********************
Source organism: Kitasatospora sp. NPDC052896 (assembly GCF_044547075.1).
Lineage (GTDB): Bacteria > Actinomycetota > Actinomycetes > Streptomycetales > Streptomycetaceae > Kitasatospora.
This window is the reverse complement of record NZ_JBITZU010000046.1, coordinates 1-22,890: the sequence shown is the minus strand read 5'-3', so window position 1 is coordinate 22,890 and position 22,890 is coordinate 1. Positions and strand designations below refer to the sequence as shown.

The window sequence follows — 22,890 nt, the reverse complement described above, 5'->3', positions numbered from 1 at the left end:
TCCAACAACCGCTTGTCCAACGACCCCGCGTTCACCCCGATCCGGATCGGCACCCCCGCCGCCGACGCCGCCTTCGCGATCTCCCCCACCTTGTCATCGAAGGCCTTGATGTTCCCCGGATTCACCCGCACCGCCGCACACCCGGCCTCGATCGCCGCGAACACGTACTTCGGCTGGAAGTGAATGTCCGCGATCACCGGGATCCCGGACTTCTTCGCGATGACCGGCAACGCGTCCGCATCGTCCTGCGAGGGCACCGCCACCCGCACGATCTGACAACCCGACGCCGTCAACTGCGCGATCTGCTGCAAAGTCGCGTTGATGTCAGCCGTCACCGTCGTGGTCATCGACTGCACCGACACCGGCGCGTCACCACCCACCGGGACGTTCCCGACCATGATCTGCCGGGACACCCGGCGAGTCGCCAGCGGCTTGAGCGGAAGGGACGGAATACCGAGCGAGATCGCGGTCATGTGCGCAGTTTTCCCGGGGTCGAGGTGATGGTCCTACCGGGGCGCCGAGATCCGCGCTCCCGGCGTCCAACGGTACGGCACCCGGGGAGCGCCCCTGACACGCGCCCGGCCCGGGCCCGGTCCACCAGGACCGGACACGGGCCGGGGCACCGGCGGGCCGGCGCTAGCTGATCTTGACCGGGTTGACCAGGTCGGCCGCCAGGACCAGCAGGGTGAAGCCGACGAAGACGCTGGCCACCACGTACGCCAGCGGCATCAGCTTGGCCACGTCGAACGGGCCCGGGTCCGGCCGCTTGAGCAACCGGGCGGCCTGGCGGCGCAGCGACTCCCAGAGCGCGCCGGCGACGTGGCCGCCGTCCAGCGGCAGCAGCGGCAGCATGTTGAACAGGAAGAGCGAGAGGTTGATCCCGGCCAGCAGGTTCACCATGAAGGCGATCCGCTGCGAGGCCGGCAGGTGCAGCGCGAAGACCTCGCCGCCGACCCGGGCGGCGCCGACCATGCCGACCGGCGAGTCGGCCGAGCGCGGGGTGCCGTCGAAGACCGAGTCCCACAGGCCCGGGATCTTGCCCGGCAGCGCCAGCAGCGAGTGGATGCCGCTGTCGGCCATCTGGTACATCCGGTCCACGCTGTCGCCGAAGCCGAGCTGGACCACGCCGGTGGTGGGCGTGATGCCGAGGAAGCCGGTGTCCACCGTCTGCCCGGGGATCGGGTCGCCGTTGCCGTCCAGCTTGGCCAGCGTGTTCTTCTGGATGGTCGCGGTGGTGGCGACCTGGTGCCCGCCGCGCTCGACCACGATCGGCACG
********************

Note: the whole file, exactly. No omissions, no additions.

Source organism: Kitasatospora sp. NPDC052896 (assembly GCF_044547075.1).
Lineage (GTDB): Bacteria > Actinomycetota > Actinomycetes > Streptomycetales > Streptomycetaceae > Kitasatospora.
This window is the reverse complement of record NZ_JBITZU010000046.1, coordinates 1-22,890: the sequence shown is the minus strand read 5'-3', so window position 1 is coordinate 22,890 and position 22,890 is coordinate 1. Positions and strand designations below refer to the sequence as shown.

The window sequence follows — 22,890 nt, the reverse complement described above, 5'->3', positions numbered from 1 at the left end:
TCCAACAACCGCTTGTCCAACGACCCCGCGTTCACCCCGATCCGGATCGGCACCCCCGCCGCCGACGCCGCCTTCGCGATCTCCCCCACCTTGTCATCGAAGGCCTTGATGTTCCCCGGATTCACCCGCACCGCCGCACACCCGGCCTCGATCGCCGCGAACACGTACTTCGGCTGGAAGTGAATGTCCGCGATCACCGGGATCCCGGACTTCTTCGCGATGACCGGCAACGCGTCCGCATCGTCCTGCGAGGGCACCGCCACCCGCACGATCTGACAACCCGACGCCGTCAACTGCGCGATCTGCTGCAAAGTCGCGTTGATGTCAGCCGTCACCGTCGTGGTCATCGACTGCACCGACACCGGCGCGTCACCACCCACCGGGACGTTCCCGACCATGATCTGCCGGGACACCCGGCGAGTCGCCAGCGGCTTGAGCGGAAGGGACGGAATACCGAGCGAGATCGCGGTCATGTGCGCAGTTTTCCCGGGGTCGAGGTGATGGTCCTACCGGGGCGCCGAGATCCGCGCTCCCGGCGTCCAACGGTACGGCACCCGGGGAGCGCCCCTGACACGCGCCCGGCCCGGGCCCGGTCCACCAGGACCGGACACGGGCCGGGGCACCGGCGGGCCGGCGCTAGCTGATCTTGACCGGGTTGACCAGGTCGGCCGCCAGGACCAGCAGGGTGAAGCCGACGAAGACGCTGGCCACCACGTACGCCAGCGGCATCAGCTTGGCCACGTCGAACGGGCCCGGGTCCGGCCGCTTGAGCAACCGGGCGGCCTGGCGGCGCAGCGACTCCCAGAGCGCGCCGGCGACGTGGCCGCCGTCCAGCGGCAGCAGCGGCAGCATGTTGAACAGGAAGAGCGAGAGGTTGATCCCGGCCAGCAGGTTCACCATGAAGGCGATCCGCTGCGAGGCCGGCAGGTGCAGCGCGAAGACCTCGCCGCCGACCCGGGCGGCGCCGACCATGCCGACCGGCGAGTCGGCCGAGCGCGGGGTGCCGTCGAAGACCGAGTCCCACAGGCCCGGGATCTTGCCCGGCAGCGCCAGCAGCGAGTGGATGCCGCTGTCGGCCATCTGGTACATCCGGTCCACGCTGTCGCCGAAGCCGAGCTGGACCACGCCGGTGGTGGGCGTGATGCCGAGGAAGCCGGTGTCCACCGTCTGCCCGGGGATCGGGTCGCCGTTGCCGTCCAGCTTGGCCAGCGTGTTCTTCTGGATGGTCGCGGTGGTGGCGACCTGGTGCCCGCCGCGCTCGACCACGATCGGCACG